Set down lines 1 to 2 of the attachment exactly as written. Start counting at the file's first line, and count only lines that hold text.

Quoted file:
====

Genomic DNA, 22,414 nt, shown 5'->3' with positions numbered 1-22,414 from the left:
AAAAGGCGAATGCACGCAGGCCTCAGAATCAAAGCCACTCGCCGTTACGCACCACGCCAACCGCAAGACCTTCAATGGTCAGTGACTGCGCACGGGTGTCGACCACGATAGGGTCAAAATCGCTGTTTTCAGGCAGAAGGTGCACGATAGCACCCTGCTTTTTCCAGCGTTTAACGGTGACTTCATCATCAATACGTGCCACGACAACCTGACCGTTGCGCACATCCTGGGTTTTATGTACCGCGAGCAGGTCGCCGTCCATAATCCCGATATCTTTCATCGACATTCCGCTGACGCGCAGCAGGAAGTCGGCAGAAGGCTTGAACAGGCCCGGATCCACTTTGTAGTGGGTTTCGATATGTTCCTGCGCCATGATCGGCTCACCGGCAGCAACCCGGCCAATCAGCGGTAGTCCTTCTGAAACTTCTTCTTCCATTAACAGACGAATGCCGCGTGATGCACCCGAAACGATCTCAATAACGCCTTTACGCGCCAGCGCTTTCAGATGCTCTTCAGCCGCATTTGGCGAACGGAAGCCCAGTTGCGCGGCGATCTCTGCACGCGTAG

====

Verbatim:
Genomic DNA, 22,414 nt, shown 5'->3' with positions numbered 1-22,414 from the left:
AAAAGGCGAATGCACGCAGGCCTCAGAATCAAAGCCACTCGCCGTTACGCACCACGCCAACCGCAAGACCTTCAATGGTCAGTGACTGCGCACGGGTGTCGACCACGATAGGGTCAAAATCGCTGTTTTCAGGCAGAAGGTGCACGATAGCACCCTGCTTTTTCCAGCGTTTAACGGTGACTTCATCATCAATACGTGCCACGACAACCTGACCGTTGCGCACATCCTGGGTTTTATGTACCGCGAGCAGGTCGCCGTCCATAATCCCGATATCTTTCATCGACATTCCGCTGACGCGCAGCAGGAAGTCGGCAGAAGGCTTGAACAGGCCCGGATCCACTTTGTAGTGGGTTTCGATATGTTCCTGCGCCATGATCGGCTCACCGGCAGCAACCCGGCCAATCAGCGGTAGTCCTTCTGAAACTTCTTCTTCCATTAACAGACGAATGCCGCGTGATGCACCCGAAACGATCTCAATAACGCCTTTACGCGCCAGCGCTTTCAGATGCTCTTCAGCCGCATTTGGCGAACGGAAGCCCAGTTGCGCGGCGATCTCTGCACGCGTAG